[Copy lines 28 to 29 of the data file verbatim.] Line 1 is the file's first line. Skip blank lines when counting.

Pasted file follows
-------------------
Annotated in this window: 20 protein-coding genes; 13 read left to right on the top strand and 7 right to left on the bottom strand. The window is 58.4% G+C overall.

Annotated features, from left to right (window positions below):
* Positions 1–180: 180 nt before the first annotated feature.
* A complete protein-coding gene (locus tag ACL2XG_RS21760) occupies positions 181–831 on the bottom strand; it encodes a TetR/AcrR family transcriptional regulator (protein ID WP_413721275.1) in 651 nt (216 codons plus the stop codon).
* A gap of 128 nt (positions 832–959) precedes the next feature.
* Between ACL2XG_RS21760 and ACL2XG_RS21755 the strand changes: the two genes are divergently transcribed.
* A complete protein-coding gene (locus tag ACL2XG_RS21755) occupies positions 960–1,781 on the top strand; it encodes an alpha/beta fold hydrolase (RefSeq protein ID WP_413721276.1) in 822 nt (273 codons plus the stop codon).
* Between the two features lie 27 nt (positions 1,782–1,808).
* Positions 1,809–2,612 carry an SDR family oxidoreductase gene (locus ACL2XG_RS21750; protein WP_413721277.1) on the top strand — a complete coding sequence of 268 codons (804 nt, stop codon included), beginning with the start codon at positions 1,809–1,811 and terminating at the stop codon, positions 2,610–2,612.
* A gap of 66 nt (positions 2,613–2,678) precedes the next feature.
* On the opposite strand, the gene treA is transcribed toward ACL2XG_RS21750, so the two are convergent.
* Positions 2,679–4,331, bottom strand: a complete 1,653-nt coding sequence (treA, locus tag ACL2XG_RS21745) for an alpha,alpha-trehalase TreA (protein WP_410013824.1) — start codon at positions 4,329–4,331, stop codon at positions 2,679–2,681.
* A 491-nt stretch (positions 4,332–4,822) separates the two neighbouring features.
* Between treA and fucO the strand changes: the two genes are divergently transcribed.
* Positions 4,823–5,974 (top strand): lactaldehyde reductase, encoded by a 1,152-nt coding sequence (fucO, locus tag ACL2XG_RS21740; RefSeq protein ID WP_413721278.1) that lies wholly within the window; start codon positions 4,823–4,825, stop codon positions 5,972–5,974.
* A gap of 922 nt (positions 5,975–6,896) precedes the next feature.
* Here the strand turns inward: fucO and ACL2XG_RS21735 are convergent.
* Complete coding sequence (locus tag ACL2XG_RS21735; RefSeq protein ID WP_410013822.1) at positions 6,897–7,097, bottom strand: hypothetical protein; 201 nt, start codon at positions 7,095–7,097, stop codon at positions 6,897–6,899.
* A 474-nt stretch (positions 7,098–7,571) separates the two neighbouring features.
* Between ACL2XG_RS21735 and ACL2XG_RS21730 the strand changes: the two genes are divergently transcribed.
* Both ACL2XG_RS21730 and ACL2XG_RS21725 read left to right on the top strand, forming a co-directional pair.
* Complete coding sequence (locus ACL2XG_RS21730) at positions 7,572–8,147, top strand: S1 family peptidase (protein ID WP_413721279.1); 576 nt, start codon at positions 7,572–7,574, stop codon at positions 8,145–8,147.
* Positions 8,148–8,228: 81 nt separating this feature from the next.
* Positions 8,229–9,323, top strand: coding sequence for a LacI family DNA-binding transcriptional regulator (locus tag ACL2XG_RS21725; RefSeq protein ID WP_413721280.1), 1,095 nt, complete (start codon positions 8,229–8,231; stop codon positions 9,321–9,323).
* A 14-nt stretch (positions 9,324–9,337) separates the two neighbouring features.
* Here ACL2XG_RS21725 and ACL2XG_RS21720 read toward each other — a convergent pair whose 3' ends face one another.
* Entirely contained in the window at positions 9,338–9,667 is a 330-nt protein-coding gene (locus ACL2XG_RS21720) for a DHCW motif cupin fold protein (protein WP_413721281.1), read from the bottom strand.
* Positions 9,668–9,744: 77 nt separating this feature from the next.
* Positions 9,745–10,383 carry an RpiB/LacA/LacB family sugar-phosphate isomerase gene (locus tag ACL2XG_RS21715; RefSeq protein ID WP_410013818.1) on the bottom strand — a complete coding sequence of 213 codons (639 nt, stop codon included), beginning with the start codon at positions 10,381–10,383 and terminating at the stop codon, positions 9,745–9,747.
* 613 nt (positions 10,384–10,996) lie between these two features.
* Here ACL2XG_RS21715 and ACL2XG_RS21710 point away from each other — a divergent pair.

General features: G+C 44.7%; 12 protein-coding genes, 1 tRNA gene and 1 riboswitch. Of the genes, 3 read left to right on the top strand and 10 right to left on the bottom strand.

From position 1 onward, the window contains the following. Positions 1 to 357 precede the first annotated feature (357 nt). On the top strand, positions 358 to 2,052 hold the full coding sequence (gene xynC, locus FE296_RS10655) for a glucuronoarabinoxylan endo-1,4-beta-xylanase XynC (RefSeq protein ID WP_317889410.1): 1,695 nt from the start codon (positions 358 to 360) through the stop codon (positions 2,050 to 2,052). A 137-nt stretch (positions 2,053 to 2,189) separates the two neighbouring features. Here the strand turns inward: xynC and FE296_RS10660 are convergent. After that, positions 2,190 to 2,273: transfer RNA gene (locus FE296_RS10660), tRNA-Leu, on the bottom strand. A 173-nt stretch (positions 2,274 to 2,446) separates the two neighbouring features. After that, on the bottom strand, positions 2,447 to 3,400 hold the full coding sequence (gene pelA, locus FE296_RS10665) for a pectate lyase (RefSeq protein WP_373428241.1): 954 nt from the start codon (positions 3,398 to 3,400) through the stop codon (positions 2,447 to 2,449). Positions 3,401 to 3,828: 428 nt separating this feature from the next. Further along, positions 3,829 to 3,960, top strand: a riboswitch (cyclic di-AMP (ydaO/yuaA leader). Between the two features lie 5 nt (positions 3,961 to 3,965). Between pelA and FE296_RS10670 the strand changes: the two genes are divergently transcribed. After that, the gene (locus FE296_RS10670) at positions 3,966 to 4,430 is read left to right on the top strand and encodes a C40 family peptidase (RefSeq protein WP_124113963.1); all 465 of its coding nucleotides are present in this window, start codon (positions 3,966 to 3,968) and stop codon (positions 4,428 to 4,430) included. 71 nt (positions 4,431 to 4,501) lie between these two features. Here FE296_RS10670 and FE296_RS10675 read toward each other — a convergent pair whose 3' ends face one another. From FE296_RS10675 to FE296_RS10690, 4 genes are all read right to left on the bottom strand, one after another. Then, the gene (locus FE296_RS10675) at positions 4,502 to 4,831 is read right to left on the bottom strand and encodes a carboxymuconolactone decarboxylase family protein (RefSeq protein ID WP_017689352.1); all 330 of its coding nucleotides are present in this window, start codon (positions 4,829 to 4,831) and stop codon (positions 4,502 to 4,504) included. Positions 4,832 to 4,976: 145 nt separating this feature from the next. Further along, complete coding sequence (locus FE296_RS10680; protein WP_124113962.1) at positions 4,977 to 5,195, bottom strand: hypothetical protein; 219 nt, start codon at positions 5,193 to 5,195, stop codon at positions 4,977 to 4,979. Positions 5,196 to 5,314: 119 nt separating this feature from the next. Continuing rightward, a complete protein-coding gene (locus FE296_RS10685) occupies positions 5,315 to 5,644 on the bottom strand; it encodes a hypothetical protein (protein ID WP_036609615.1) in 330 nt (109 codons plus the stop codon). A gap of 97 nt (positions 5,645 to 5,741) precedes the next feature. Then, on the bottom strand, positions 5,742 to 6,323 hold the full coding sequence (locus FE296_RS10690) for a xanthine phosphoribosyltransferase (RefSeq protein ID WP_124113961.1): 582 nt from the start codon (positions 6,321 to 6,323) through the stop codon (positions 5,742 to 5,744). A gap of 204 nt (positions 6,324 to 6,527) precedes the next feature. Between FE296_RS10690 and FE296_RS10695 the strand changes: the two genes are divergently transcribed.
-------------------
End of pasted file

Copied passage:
* Positions 9,668–9,744: 77 nt separating this feature from the next.
* Positions 9,745–10,383 carry an RpiB/LacA/LacB family sugar-phosphate isomerase gene (locus tag ACL2XG_RS21715; RefSeq protein ID WP_410013818.1) on the bottom strand — a complete coding sequence of 213 codons (639 nt, stop codon included), beginning with the start codon at positions 10,381–10,383 and terminating at the stop codon, positions 9,745–9,747.